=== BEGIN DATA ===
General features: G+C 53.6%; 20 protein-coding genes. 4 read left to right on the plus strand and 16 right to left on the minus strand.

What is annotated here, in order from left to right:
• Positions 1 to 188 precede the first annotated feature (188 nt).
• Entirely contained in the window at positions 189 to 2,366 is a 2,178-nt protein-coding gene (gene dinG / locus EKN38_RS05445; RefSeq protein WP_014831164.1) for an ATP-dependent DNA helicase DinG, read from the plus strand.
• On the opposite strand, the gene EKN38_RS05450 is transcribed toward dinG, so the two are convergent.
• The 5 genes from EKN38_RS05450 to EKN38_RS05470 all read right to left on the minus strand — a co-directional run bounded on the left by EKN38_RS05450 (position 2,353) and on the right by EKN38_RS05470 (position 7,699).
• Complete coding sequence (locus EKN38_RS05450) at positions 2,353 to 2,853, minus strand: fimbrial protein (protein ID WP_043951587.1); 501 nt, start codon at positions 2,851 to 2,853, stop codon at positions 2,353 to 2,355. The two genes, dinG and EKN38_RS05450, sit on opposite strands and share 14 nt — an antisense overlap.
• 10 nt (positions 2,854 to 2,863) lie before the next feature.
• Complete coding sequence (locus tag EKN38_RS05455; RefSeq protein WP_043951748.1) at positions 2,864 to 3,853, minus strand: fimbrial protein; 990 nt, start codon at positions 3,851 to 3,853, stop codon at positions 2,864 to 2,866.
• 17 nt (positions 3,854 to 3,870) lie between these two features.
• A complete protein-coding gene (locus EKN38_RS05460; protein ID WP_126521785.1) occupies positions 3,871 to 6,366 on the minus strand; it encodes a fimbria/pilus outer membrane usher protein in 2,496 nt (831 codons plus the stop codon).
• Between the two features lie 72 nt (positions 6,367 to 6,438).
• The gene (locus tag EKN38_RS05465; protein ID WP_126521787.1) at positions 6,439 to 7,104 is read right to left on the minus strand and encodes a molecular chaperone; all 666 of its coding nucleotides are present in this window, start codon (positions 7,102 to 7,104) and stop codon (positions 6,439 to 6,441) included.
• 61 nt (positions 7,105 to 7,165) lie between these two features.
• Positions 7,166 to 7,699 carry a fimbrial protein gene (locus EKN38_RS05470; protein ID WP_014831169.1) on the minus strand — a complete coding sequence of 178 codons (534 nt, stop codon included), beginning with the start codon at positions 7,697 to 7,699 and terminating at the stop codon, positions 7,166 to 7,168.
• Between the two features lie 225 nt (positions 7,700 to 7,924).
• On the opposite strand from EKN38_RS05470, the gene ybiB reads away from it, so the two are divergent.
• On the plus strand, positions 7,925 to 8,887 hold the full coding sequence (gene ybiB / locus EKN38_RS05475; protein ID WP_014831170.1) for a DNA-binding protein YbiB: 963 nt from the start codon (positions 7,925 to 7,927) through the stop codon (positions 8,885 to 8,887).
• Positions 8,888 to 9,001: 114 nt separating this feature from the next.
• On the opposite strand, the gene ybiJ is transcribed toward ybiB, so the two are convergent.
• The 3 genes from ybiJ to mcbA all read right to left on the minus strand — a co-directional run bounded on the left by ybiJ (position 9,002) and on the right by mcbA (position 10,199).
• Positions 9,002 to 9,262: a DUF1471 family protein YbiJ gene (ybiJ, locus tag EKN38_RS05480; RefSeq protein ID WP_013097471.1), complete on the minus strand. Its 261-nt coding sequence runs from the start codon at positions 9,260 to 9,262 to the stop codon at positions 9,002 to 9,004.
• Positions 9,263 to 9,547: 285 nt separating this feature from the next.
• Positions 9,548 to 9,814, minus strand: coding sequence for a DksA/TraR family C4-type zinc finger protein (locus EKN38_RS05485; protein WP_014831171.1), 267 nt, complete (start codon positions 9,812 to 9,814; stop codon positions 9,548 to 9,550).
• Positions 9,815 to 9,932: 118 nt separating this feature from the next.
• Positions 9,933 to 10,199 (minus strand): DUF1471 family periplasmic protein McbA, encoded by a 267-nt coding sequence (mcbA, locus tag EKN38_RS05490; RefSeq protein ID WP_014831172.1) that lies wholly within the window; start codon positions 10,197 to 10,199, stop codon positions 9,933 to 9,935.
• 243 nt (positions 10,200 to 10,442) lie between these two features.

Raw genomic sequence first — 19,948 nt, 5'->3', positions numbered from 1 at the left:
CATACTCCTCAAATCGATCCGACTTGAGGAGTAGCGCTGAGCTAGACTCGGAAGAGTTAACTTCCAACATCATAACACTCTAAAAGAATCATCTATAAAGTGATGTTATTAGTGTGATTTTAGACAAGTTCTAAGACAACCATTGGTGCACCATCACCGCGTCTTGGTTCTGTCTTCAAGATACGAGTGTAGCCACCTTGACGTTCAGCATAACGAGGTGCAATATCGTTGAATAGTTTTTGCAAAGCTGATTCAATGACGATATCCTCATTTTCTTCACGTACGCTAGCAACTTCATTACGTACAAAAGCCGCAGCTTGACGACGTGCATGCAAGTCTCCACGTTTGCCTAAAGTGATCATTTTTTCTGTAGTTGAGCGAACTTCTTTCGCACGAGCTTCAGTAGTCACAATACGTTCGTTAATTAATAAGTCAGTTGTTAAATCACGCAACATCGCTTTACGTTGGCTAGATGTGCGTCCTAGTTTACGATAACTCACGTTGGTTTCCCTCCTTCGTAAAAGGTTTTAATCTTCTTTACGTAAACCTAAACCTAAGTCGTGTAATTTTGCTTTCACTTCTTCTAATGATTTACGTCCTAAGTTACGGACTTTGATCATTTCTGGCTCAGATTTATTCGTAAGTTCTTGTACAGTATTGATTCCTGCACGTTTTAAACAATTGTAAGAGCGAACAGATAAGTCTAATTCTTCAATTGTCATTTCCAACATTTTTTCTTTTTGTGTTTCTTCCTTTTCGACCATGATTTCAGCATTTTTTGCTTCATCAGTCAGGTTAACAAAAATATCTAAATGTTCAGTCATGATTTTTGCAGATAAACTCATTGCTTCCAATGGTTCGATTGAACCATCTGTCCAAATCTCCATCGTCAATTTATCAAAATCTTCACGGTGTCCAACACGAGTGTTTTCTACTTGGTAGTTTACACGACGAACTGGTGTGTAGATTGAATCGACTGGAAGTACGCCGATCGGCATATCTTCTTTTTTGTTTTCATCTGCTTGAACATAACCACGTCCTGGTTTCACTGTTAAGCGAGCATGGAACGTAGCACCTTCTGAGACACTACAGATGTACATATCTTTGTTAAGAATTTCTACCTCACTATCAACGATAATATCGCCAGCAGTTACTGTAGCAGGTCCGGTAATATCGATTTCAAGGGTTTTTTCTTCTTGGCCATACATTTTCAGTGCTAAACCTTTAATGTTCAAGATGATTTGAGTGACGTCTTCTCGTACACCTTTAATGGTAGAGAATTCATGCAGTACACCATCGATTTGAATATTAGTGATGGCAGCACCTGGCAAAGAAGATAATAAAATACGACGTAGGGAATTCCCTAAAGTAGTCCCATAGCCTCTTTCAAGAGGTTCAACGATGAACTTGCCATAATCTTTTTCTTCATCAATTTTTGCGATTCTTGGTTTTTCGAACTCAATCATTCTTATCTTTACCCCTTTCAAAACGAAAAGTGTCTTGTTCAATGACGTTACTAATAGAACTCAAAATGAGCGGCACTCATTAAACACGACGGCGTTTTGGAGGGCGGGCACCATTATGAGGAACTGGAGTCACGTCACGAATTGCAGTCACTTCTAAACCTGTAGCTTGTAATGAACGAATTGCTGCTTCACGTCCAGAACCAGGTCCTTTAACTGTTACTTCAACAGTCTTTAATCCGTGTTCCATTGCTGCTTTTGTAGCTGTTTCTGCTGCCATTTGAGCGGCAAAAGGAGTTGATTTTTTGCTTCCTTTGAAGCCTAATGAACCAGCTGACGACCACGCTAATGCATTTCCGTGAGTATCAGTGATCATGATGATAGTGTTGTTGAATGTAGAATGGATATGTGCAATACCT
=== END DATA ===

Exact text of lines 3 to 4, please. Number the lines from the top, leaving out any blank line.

• Positions 1 to 188 precede the first annotated feature (188 nt).
• Entirely contained in the window at positions 189 to 2,366 is a 2,178-nt protein-coding gene (gene dinG / locus EKN38_RS05445; RefSeq protein WP_014831164.1) for an ATP-dependent DNA helicase DinG, read from the plus strand.